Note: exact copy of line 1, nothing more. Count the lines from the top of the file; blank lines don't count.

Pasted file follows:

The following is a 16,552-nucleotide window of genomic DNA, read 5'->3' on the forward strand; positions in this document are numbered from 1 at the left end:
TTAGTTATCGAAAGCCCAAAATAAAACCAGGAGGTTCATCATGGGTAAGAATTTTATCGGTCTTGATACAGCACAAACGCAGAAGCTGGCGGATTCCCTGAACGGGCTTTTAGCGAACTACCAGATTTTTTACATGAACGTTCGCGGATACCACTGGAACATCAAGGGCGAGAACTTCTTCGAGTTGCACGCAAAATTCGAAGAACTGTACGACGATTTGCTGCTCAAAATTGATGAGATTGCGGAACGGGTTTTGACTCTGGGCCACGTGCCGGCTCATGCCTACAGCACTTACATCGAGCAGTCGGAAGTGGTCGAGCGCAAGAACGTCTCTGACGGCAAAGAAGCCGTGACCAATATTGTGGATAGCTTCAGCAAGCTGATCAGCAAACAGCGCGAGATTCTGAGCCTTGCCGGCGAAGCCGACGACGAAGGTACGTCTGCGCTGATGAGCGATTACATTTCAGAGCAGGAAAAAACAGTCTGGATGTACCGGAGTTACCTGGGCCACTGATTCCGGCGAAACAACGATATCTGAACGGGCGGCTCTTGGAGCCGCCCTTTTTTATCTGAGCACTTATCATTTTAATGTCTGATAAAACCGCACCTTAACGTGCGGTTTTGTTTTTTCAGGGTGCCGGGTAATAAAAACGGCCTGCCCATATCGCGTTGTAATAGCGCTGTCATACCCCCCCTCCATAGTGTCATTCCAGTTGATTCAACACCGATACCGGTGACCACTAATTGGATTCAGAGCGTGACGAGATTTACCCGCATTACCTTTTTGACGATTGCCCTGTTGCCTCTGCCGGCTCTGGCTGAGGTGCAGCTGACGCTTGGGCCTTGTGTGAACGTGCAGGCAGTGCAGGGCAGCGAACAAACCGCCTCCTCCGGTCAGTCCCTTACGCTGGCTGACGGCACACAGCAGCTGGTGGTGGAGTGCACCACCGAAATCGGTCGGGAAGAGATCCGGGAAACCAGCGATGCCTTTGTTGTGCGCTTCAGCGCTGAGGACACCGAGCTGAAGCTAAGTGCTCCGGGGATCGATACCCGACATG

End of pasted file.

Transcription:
The following is a 16,552-nucleotide window of genomic DNA, read 5'->3' on the forward strand; positions in this document are numbered from 1 at the left end: